David Cage: It's always a learning curve. It's a learning curve since I started 16 years ago. There was a story in Omikron that no one could really say what the story was about, because it was probably too confusing and not done very well at all. Fahrenheit saw great performance. Heavy Rain was hopefully stronger as well, and I think that Beyond is … the way I see it, is maturity for me as a writer. It's probably the most accomplished thing I've written to date, and it's been a very interesting process.
Also, telling the life of someone was something new to me, and something pretty challenging, because it's about telling compelling things about a little girl who matures to an adult, and when you mix all the scenes – because the game is not told in order – the challenge is to still make sense. These were very, very interesting challenges for me as a writer.
But I would even say that the writing of Beyond was a journey for me. Sometimes you start with an idea, and for me it's always a very simple idea. Then I start writing, and the writing sometimes takes me somewhere else. Then after a year, I realised what I really wanted to talk about, so it's like your little 'inner voice' in a way, took the pen at some point and said what you liked to say. It's a journey for me as a writer.
VG247: Do you dabble in other writing projects as well? Short stories and the like?
David Cage: I would love to but it's a full-time job, and a game like Beyond is insane, and I don't really think gamers realise what it means to the people who made it. For me it's a year in writing, so for a year I'm writing 12-15 hours a day non-stop. It's really thinking about the story night and day, literally. It really makes you feel a little bit weird because you don't socialise any more, you're always in your mind asking questions and thinking about that, waking up in the middle of the night to go back and write. It's challenging.
But then there's a year in shooting, where you stress because it's a year of shooting every day pretty much. It's stressful because of the amount of actors involved in shooting Beyond, and then working every day with people like Ellen Page and Willem Dafoe is a tight pressure, but part of the job. Then you have a year where my job is mainly the filming, building, directing, talking with music composers to make sure everything flows in the right direction. So it's a full time job [laughs].
VG247: Given all of that effort, how does it feel to be the last big first-party release on PS3?
David Cage: We had this discuss with Sony at some point about should we release this game on PlayStation 4, or should we release it on PlayStation 3, and our position has always been that we want to be on PlayStation 3, because we think it's a very exciting moment for the console as it has the bigger install base.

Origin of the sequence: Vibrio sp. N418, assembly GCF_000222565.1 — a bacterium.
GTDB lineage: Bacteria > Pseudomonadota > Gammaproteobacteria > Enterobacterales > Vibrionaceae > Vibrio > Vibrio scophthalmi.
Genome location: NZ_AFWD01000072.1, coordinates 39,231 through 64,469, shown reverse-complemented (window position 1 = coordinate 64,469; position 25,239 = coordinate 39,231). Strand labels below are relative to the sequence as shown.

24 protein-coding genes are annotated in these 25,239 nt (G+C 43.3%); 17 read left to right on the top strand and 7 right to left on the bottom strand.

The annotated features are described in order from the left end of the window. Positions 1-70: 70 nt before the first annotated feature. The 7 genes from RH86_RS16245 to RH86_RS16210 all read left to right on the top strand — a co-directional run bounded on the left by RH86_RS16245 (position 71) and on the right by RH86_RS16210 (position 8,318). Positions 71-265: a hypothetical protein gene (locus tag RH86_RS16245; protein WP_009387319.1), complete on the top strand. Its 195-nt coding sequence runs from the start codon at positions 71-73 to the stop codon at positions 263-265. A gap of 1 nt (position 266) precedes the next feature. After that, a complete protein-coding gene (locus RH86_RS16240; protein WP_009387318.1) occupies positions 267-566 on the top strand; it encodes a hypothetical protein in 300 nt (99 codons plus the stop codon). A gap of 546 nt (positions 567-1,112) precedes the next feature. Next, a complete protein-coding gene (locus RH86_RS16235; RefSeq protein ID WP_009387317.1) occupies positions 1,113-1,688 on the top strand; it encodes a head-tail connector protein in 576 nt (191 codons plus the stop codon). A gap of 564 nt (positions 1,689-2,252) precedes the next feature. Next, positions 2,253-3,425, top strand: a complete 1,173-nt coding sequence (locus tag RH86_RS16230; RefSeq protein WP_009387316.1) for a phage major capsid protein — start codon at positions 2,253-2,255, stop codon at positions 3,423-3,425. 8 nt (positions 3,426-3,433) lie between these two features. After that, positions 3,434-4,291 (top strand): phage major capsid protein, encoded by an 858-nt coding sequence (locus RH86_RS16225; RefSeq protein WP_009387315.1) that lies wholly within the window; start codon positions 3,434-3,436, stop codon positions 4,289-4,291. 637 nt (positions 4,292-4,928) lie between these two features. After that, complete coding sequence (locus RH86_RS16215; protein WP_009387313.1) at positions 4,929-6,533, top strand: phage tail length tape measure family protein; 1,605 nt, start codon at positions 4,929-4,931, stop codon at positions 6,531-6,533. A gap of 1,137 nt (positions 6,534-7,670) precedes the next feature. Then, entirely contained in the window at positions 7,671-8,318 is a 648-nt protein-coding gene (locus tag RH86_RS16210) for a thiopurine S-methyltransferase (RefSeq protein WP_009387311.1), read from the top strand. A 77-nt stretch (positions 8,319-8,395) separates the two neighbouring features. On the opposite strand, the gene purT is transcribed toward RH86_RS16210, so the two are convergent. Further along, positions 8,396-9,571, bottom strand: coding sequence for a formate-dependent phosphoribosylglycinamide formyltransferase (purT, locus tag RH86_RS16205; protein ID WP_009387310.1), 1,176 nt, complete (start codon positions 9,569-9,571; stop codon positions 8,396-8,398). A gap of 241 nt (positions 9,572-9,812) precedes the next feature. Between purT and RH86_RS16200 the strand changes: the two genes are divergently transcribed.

”With the presence of Ellen Page and Willem Dafoe in the game, we managed to open some of these doors, where people who would never talk about video games before are now getting interested. With Beyond it’s about opening that door and to show people that all games are not the same, they are not all about shooting
It'll be years before PlayStation 4 has that audience. In this type of experience, we want as wide a market as possible because you want to talk to the mass market, and not necessarily the early adopters of the new console. We also did the same thing with Fahrenheit on PlayStation 2, and we thought it was the right decision.
VG247: And now you've used PlayStation 4 tech on Kara and The Dark Sorcerer, which I thought was hilarious when you showed it at E3.
David Cage: It was very funny because I was in the audience at E3 and everybody was deadly serious during the first part, and it was really funny to see this moment where the sorcerer goes, “Shit!” [laughs]. Because suddenly everything changes. It almost hit the audience like, 'Oh okay, it's not serious.'
VG247: Is humour something you'd like to explore next? Is that the next big challenge for you?
David Cage: You know, when were thinking about that new technical prototype everybody expected another “Kara”, with a girl who makes you cry and I thought, 'Why not do something people don't expect? What are the other emotions that we have not tried yet?' I realised, we've not done a lot of humour, and actually I had serious doubts about that Sony conference about whether I could write something that was actually funny.
The goal was not to make people laugh, it was to just make you smile and it seemed to have worked. I think it shows that games can create any type of emotion – dramatic or not dramatic – because they've matured and are capable of exploring the other emotions. This is what we wanted to show with The Dark Sorcerer demo.